In fact, this is the second reason why purchase of Zain's system by Microsoft makes more than a little sense - the Zain system returns the guns to Microsoft Windows and Intel hardware.

HP's new SuperDome could be the biggest casualty, as arguably it is HP that has most to lose with its $1.7 billion, 26% global market share.

Whether IBM's S80 Condor, Sun's older StarFire, HP's SuperDome or Compaq's GS WildFire system wins out in market share, is certainly going to resolve itself in a much more bloody fashion if the client-server model re-gains its lost advantage.

Microsoft is the clear target for Zain, though it refuses to admit this.

With more than $2 billion lost annually to piracy, the Zain solution offers the software giant a real way to control piracy for the first time.

You, however, are reading about the system before Microsoft - and it is not difficult to guess that Zain is looking for the giant to approach it first.

Whoever buys the software, however, buys a new model of ASP - something that will be of interest to organisations ranging from Internet Service Providers (ISPs) to SOHO and Enterprise business.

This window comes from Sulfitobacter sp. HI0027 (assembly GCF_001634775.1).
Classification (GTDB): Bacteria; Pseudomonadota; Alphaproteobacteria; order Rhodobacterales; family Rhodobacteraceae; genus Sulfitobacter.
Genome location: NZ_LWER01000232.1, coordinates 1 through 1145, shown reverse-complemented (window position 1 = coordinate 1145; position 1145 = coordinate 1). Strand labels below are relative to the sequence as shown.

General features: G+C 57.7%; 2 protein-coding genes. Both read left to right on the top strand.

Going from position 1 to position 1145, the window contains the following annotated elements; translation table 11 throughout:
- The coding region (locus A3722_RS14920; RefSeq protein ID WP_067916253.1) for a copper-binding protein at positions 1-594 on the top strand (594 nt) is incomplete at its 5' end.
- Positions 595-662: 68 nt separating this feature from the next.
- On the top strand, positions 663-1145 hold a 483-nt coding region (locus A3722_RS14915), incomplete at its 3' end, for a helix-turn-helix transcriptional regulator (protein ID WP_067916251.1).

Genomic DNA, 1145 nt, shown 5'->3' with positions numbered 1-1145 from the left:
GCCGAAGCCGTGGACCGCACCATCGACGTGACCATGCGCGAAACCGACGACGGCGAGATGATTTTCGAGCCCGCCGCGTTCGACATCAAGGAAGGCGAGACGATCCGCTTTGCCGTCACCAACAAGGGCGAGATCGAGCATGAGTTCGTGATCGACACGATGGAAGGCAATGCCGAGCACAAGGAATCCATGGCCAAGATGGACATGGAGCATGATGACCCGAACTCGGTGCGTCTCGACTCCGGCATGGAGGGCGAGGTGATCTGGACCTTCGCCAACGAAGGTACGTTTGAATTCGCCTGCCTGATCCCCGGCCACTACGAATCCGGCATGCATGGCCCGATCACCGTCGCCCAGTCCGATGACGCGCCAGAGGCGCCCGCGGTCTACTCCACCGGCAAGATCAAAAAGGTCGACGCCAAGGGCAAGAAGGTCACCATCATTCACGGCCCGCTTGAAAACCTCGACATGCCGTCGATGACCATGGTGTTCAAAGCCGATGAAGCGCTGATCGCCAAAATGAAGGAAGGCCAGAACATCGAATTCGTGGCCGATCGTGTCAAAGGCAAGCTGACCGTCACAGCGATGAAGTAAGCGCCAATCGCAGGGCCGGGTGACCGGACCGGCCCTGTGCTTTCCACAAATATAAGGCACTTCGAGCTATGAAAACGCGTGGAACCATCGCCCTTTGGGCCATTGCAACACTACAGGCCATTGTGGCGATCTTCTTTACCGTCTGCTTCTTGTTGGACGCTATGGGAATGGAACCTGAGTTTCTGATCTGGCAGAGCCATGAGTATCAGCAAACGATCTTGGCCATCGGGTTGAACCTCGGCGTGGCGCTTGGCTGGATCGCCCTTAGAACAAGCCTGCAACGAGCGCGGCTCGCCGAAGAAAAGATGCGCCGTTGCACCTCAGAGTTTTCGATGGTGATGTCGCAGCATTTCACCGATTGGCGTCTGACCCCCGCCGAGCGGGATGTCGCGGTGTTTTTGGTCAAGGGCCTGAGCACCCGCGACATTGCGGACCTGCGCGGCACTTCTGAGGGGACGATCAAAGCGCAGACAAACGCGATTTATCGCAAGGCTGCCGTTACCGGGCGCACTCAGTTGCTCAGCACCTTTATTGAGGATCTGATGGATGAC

With it, the new owners have the ability to offer, safely, a fundamental choice to purchasers between buying and renting and, in so doing, fundamentally transform the software sales and marketing business model.

We asked Zaidi about the origins of the idea - but he was typically evasive: "What I can say is that the traditional ASP model is dead. There are too many complications, the infrastructure and bandwidth ask more questions than they answer; there is no security of data, or at the least, a perception that there is no security and it's expensive.

"Ask yourself too, whether any serious organisation is going to risk dismantling their IT departments and infrastructure. We needed an alternative to the ASP model - and our Trazer is the answer."

The simplicity of Zaidi's solution, essentially a C++ component that so seamlessly integrates into an *.exe file as to disappear, a networked encryption and hashing system and a web site, creates a system that, if hacked, instantly re-builds itself.